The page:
With DeVante Parker only able to participate in 25% of snaps before suffering a concussion, the door of opportunity opened up for Ford, who saw extended playing time (76% of snaps). He produced 15 PPR points running a route on 74% of dropbacks, garnering a team-high 24% target share. With Jakeem Grant down and Albert Wilson also questionable, Ford could be a viable commodity in Week 15 in a juicy matchup versus the Giants.

Greg Ward and J.J. Arcega-Whiteside, Philadelphia Eagles

The former Houston Cougars’ converted quarterback and the second round Stanford product are in line for an uptick in work after Alshon Jeffery’s injury on Monday night. Each posted a healthy route per dropback rate (87% and 94%), but Ward bested JJAW in targets 20% to 4%. Nelson Agholor is also questionable for Week 15 in a plus matchup with the Redskins.


 Positive Trends

1. Austin Hooper, Atlanta Falcons

Atlanta eased Hooper back into action in Week 14. He played 64% of the snaps, ran a route on 69% of dropbacks, and was the focal point of a Matt Ryan pass 18% of the time. With Calvin Ridley now lost for the season (abdominal strain), Hooper will likely see an uptick in targets along with Julio Jones and Devonta Freeman. Russell Gage is locked in as the slot receiver (Mo Sanu’s former role), and Christian Blake and Olamide Zaccheaus will work as a tandem to replace Ridley’s snaps and routes.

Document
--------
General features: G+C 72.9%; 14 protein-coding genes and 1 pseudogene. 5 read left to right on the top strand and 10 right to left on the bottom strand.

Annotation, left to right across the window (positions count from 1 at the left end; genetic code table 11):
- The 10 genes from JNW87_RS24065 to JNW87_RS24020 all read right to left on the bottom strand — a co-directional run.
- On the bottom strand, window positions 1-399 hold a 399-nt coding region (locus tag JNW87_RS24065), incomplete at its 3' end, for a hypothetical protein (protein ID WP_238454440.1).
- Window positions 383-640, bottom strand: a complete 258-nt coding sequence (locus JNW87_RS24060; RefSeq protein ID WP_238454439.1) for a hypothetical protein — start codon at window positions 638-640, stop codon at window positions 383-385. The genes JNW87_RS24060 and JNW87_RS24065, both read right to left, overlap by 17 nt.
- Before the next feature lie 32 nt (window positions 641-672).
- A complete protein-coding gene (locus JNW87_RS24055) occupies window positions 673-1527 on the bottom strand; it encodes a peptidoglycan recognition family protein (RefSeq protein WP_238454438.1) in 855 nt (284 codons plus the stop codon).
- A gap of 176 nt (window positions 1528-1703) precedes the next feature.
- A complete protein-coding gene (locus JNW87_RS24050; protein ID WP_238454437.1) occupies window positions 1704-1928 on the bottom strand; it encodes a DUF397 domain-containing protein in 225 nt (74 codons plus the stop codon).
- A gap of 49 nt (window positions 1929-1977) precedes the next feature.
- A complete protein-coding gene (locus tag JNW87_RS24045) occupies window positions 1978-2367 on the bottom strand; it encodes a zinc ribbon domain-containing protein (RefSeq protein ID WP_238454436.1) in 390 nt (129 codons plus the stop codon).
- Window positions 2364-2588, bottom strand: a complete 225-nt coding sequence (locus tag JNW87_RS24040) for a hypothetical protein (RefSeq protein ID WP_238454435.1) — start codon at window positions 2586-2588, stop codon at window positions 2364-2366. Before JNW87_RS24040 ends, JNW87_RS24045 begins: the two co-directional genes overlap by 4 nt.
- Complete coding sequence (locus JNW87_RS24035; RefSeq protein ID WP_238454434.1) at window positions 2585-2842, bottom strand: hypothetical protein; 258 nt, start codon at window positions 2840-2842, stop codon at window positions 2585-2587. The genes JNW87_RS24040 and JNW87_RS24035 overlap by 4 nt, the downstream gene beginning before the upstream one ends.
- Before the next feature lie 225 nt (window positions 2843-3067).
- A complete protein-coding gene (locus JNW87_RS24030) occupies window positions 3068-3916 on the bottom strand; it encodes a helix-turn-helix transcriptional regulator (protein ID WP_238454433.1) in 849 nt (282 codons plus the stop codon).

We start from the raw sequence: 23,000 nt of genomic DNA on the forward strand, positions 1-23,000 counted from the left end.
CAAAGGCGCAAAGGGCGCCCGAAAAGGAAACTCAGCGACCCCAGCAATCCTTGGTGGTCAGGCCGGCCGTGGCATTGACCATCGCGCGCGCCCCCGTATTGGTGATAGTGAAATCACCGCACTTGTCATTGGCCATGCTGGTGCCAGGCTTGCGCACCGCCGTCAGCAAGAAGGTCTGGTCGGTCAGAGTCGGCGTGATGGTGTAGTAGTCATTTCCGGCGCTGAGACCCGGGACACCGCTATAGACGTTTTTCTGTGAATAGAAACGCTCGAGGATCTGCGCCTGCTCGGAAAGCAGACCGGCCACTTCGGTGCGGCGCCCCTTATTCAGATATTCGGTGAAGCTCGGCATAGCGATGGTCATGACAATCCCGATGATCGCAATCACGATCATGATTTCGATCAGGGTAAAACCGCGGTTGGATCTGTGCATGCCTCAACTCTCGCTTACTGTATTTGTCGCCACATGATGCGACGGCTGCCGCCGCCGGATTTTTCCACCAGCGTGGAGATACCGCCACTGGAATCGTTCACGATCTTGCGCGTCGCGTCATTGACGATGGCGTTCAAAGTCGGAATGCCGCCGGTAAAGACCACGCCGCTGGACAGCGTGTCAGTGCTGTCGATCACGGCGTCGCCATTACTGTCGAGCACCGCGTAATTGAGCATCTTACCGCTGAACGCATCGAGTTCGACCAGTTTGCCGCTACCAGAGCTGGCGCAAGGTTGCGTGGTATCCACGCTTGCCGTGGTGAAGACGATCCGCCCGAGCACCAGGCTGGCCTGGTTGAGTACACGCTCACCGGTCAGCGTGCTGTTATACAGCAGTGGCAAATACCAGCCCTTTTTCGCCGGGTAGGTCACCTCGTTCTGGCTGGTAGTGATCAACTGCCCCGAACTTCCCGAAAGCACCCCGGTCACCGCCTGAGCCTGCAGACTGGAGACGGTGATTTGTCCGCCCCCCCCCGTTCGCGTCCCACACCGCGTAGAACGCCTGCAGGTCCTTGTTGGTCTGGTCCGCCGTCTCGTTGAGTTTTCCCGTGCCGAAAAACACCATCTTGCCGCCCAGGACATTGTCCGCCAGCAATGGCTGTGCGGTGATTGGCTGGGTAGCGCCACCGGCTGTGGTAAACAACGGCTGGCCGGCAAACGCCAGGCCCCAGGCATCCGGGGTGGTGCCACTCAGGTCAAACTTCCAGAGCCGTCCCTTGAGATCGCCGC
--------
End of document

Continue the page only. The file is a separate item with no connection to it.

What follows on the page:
O.J. Howard, Tampa Bay Buccaneers

Howard saw an 11% bump in routes per dropback over his season average (60%), with Mike Evans lost to a hamstring injury in Week 14. While this could be a blip on the radar, it could also be meaningful. From a talent perspective Howard is now one of the top two options on the team along with Chris Godwin, and the coaching staff will be more incentivized than ever to find creative ways to involve him over the final weeks with Evans out.

Ian Thomas, Carolina Panthers

Thomas stepped in for the injured Greg Olsen (concussion) and finished second on the team with a 22% target share in Week 14. The Panthers coaching staff insisted there would be a committee approach at tight end, but Thomas operated in an Olsen-like capacity playing 86% of snaps and running a route on 84% of dropbacks. If Olsen remains out for Week 15, Thomas makes for a nice streaming option in a plus matchup versus Seattle.

David Njoku, Cleveland Browns

The former first-round pick from the University of Miami played only 37% of snaps in his first game back after suffering a wrist injury on September 16. While he also finished light in the box score with just one point in PPR formats, his 13% target share on a route per dropback rate of only 33% is encouraging. With the emergence of Kareem Hunt in the passing game Njoku likely will be a rush and roulette type play moving forward with Odell Beckham Jr. and Jarvis Landry locking down the No. 1 and No. 2 roles in most game plans.